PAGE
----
“It was my mother, do you believe me now?” not that she ever doubted me.

“I never said I didn´t believe you,” she commented.

The Urn

“It still hurts mom!” I told her looking at the urn— I come to this urn every day and tell to you: say, good night, good morning (I think once she told me to throw her ashes over into the river and go on with my life, I think she said that, but then I said, maybe she didnt´t, or maybe that is what I did not want her to say, and added my own little doubt into the equation). I guess that is love. Anyhow, I go on to bed, lay down, wake up, you don´t have to sleep I know. I wonder if She found Earny (her old boyfriend for 40-years, who died 10-years before her).

This grieving process is for the birds, it is like pulling out your guts slowly, slowing pulling-them out and forcing yourself to look at them at the same time.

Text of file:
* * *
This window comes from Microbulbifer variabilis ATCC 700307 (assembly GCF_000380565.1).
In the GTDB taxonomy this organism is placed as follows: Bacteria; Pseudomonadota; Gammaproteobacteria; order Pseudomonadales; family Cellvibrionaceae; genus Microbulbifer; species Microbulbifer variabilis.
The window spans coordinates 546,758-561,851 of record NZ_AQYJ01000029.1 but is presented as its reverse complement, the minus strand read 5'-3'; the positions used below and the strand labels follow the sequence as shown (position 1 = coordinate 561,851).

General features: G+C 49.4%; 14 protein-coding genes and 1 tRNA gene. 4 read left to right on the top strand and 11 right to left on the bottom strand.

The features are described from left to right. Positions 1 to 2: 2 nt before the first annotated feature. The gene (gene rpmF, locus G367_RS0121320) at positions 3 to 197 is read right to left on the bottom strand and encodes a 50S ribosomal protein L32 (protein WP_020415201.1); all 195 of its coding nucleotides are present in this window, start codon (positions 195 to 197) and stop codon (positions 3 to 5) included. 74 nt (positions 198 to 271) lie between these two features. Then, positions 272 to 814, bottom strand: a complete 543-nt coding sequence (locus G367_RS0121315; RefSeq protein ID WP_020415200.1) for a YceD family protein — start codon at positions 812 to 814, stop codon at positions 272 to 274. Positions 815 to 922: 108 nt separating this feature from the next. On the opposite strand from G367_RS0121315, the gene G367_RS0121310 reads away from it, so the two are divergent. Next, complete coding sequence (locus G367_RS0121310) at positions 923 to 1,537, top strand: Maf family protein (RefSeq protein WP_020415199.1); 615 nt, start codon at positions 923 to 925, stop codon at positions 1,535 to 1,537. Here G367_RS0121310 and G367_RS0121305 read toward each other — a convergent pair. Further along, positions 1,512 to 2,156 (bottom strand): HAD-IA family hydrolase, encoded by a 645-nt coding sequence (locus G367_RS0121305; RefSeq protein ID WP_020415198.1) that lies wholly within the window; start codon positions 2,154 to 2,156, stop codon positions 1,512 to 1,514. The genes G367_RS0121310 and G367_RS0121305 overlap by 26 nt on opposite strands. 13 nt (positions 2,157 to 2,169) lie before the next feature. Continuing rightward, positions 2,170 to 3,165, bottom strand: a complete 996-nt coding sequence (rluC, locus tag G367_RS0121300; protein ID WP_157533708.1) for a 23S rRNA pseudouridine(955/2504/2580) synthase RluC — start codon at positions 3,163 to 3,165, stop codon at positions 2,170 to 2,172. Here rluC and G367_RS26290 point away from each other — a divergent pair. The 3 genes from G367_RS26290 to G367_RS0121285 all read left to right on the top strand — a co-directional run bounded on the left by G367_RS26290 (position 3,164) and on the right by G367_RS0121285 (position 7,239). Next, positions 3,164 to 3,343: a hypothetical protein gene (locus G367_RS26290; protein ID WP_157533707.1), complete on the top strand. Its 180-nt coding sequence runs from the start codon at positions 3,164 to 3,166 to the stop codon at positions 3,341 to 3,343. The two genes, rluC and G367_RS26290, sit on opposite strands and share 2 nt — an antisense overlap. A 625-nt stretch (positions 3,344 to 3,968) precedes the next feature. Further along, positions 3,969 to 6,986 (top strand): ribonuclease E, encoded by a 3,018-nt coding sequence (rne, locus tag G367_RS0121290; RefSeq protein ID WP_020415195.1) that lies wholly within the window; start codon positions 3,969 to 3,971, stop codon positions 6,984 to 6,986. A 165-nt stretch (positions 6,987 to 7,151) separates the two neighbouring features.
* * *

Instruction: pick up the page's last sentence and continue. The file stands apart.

Afterward Already Dead

I´ve learned life is letting go—as you go from day to day, as you go down hill. IN the valley you got to grab on to the moment, and eat some sweets. And then up yuo go back up the mountain, shoulder and spine, sweat from the braw, step by step, up the hill to new beginnings. It’s all part of life I guess, all three parts. I suppose if there is a secret it is in not getting stuck in any one of the three parts too long. In a way we are already dead, but I suppose we call it: getting ready, but the moment will arrive, ready or not.

The house is quiet now, mom left, she’s with Jesus, I told her I was ready to let go, and so go she did. And I’d, -- I’d see her later, that´s what I told her, she like me, I´m sure have things to do, but it had to be done, I had to let her know it was alright.

Note: Written in four hours during our 6 1-2 hour ride, while on a bus (going through the Andes) from Lima, Peru to Huancayo, 10/18/05; revised and edited in Huancayo.

See Dennis' web site: http://dennissiluk.tripod.com